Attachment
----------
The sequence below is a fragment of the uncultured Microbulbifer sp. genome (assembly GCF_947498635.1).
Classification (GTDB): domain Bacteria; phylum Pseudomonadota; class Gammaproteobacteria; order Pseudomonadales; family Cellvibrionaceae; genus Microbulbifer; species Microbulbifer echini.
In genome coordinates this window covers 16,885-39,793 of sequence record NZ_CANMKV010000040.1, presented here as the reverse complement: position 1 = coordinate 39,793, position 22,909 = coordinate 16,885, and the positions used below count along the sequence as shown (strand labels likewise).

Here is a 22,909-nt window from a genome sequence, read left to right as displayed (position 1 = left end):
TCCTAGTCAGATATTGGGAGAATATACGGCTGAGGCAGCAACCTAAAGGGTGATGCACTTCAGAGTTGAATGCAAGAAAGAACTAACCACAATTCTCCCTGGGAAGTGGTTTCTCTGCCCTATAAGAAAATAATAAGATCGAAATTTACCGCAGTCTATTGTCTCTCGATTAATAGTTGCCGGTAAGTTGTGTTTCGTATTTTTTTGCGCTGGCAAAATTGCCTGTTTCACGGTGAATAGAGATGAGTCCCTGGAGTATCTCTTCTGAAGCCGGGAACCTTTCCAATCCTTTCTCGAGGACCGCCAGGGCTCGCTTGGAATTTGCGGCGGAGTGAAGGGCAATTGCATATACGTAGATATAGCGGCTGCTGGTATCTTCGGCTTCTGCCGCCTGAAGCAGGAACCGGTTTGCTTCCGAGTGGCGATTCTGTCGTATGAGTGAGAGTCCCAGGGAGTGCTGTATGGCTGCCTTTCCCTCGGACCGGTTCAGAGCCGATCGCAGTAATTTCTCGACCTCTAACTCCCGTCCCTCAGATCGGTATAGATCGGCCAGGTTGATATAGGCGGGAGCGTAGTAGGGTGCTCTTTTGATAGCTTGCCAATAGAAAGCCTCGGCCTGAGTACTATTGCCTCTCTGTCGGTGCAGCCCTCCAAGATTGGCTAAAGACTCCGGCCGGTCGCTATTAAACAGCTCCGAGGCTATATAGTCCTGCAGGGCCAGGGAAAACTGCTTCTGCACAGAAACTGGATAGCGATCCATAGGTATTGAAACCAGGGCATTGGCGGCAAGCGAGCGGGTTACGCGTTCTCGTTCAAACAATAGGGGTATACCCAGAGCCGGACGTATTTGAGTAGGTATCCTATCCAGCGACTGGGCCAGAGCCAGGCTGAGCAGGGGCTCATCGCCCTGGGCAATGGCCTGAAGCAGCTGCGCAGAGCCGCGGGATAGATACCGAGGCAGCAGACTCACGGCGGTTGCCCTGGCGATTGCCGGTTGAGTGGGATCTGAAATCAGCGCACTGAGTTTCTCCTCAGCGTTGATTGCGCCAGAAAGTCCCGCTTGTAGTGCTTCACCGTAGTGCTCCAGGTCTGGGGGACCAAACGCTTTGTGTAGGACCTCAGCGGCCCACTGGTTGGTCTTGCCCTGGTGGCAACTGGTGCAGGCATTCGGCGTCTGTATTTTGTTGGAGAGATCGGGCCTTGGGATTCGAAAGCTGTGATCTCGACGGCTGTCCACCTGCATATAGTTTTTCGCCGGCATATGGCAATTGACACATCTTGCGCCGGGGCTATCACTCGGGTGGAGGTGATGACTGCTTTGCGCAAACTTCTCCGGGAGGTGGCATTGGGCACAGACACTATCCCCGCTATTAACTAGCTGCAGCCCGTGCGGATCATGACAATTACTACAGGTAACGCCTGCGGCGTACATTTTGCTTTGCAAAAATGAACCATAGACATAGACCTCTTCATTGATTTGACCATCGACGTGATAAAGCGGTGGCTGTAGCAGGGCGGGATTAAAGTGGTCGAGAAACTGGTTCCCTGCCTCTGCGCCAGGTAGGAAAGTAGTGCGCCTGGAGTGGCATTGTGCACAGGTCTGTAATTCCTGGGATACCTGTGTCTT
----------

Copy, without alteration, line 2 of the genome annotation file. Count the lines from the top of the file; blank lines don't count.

Classification (GTDB): domain Bacteria; phylum Pseudomonadota; class Gammaproteobacteria; order Pseudomonadales; family Cellvibrionaceae; genus Microbulbifer; species Microbulbifer echini.